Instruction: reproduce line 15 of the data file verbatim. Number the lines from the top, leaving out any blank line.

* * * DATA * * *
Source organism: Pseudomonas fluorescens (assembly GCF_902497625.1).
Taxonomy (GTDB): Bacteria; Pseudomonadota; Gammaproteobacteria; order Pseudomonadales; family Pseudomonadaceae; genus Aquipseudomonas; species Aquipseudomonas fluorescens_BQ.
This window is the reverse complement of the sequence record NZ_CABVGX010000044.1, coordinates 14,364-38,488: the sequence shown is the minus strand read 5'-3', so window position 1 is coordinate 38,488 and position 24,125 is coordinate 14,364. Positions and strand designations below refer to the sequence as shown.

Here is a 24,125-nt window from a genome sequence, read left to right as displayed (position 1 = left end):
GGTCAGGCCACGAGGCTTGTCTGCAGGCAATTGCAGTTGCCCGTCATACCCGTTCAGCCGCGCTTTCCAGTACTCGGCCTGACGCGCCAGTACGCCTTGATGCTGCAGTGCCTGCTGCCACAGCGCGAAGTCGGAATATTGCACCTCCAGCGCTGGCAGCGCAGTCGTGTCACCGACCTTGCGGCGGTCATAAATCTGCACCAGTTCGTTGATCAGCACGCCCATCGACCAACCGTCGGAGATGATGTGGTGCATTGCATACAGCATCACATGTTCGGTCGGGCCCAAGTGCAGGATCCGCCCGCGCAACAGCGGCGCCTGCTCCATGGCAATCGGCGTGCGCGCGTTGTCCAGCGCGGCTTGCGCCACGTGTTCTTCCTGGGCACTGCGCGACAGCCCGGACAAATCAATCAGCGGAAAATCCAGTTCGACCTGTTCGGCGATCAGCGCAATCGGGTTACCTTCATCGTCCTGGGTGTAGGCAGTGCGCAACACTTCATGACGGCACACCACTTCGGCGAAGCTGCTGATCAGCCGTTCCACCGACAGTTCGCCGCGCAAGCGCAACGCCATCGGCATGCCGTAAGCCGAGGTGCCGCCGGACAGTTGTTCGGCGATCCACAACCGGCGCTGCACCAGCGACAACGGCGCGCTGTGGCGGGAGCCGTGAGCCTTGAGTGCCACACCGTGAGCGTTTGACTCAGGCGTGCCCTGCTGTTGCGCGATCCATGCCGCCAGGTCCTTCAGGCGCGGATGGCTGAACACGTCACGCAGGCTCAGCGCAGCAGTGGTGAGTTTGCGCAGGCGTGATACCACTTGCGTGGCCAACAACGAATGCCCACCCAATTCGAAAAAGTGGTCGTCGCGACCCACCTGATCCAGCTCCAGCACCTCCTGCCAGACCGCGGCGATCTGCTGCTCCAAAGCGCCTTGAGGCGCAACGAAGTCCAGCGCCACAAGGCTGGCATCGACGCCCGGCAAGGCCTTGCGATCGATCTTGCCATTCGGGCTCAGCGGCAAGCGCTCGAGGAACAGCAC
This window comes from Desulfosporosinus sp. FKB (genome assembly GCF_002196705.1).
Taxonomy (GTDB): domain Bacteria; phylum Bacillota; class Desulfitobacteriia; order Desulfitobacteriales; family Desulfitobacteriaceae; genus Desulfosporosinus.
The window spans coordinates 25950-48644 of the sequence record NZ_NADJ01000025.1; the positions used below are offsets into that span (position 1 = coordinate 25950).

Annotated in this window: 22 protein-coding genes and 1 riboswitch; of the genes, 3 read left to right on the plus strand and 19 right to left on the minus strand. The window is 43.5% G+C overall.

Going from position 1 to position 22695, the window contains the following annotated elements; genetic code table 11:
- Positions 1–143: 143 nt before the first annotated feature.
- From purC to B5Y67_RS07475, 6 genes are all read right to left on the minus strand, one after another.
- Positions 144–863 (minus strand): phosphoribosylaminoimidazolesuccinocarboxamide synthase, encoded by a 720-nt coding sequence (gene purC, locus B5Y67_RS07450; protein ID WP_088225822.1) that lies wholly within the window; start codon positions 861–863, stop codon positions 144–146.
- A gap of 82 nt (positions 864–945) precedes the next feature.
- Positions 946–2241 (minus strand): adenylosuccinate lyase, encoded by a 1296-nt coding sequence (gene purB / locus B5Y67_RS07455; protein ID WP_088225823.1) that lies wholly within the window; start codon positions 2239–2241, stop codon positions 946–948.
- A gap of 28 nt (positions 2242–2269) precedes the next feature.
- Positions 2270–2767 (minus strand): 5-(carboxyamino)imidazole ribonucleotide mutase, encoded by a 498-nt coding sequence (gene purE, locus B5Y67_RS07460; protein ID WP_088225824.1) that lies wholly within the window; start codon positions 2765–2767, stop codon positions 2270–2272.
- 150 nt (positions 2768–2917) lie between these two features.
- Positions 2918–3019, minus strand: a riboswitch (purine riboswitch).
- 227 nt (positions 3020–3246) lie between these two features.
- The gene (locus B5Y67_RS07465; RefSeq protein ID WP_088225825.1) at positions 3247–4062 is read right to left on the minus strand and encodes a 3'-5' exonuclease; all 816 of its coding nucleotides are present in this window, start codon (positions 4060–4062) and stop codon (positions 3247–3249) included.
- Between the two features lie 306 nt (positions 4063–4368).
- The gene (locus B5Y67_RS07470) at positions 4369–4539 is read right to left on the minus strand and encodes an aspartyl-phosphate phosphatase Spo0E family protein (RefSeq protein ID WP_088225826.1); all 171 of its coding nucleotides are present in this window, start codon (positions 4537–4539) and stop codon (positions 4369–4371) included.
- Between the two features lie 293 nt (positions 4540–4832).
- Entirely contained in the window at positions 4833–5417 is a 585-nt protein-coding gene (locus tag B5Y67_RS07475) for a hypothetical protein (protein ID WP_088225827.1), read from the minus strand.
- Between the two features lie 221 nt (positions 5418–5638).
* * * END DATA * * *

- Positions 946–2241 (minus strand): adenylosuccinate lyase, encoded by a 1296-nt coding sequence (gene purB / locus B5Y67_RS07455; protein ID WP_088225823.1) that lies wholly within the window; start codon positions 2239–2241, stop codon positions 946–948.